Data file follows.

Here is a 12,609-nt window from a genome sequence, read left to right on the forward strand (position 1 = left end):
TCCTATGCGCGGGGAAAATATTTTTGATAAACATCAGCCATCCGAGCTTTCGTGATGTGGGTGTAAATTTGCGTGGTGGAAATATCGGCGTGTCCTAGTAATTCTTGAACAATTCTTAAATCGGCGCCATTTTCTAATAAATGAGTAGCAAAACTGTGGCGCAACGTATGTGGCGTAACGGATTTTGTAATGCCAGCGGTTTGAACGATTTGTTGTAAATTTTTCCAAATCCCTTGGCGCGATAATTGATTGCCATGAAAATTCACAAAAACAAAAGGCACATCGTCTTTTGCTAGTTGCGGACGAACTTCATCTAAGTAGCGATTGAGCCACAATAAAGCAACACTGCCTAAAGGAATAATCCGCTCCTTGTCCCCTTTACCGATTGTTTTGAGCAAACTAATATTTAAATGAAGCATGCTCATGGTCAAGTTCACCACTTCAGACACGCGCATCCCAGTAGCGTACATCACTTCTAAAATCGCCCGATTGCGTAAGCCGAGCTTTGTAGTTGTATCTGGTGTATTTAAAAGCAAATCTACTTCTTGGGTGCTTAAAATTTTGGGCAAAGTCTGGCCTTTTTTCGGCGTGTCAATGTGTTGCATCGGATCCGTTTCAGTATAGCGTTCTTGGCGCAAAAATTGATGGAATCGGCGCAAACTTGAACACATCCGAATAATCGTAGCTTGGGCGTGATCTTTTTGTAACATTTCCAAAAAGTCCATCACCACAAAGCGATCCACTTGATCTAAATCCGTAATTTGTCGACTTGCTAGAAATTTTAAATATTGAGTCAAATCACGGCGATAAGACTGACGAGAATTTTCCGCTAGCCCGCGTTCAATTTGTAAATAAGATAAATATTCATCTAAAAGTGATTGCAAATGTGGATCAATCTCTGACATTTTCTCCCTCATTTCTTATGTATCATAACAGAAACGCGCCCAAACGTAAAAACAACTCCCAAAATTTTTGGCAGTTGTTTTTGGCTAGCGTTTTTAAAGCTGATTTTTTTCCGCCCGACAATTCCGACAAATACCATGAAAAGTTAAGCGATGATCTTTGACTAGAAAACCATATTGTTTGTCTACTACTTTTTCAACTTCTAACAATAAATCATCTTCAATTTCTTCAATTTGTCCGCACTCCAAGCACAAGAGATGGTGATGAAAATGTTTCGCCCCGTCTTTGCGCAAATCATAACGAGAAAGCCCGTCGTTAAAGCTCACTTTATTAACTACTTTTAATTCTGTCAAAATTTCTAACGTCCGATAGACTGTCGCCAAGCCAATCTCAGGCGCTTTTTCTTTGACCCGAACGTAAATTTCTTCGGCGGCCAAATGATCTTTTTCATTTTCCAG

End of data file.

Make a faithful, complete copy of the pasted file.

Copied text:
Here is a 12,609-nt window from a genome sequence, read left to right on the forward strand (position 1 = left end):
TCCTATGCGCGGGGAAAATATTTTTGATAAACATCAGCCATCCGAGCTTTCGTGATGTGGGTGTAAATTTGCGTGGTGGAAATATCGGCGTGTCCTAGTAATTCTTGAACAATTCTTAAATCGGCGCCATTTTCTAATAAATGAGTAGCAAAACTGTGGCGCAACGTATGTGGCGTAACGGATTTTGTAATGCCAGCGGTTTGAACGATTTGTTGTAAATTTTTCCAAATCCCTTGGCGCGATAATTGATTGCCATGAAAATTCACAAAAACAAAAGGCACATCGTCTTTTGCTAGTTGCGGACGAACTTCATCTAAGTAGCGATTGAGCCACAATAAAGCAACACTGCCTAAAGGAATAATCCGCTCCTTGTCCCCTTTACCGATTGTTTTGAGCAAACTAATATTTAAATGAAGCATGCTCATGGTCAAGTTCACCACTTCAGACACGCGCATCCCAGTAGCGTACATCACTTCTAAAATCGCCCGATTGCGTAAGCCGAGCTTTGTAGTTGTATCTGGTGTATTTAAAAGCAAATCTACTTCTTGGGTGCTTAAAATTTTGGGCAAAGTCTGGCCTTTTTTCGGCGTGTCAATGTGTTGCATCGGATCCGTTTCAGTATAGCGTTCTTGGCGCAAAAATTGATGGAATCGGCGCAAACTTGAACACATCCGAATAATCGTAGCTTGGGCGTGATCTTTTTGTAACATTTCCAAAAAGTCCATCACCACAAAGCGATCCACTTGATCTAAATCCGTAATTTGTCGACTTGCTAGAAATTTTAAATATTGAGTCAAATCACGGCGATAAGACTGACGAGAATTTTCCGCTAGCCCGCGTTCAATTTGTAAATAAGATAAATATTCATCTAAAAGTGATTGCAAATGTGGATCAATCTCTGACATTTTCTCCCTCATTTCTTATGTATCATAACAGAAACGCGCCCAAACGTAAAAACAACTCCCAAAATTTTTGGCAGTTGTTTTTGGCTAGCGTTTTTAAAGCTGATTTTTTTCCGCCCGACAATTCCGACAAATACCATGAAAAGTTAAGCGATGATCTTTGACTAGAAAACCATATTGTTTGTCTACTACTTTTTCAACTTCTAACAATAAATCATCTTCAATTTCTTCAATTTGTCCGCACTCCAAGCACAAGAGATGGTGATGAAAATGTTTCGCCCCGTCTTTGCGCAAATCATAACGAGAAAGCCCGTCGTTAAAGCTCACTTTATTAACTACTTTTAATTCTGTCAAAATTTCTAACGTCCGATAGACTGTCGCCAAGCCAATCTCAGGCGCTTTTTCTTTGACCCGAACGTAAATTTCTTCGGCGGCCAAATGATCTTTTTCATTTTCCAG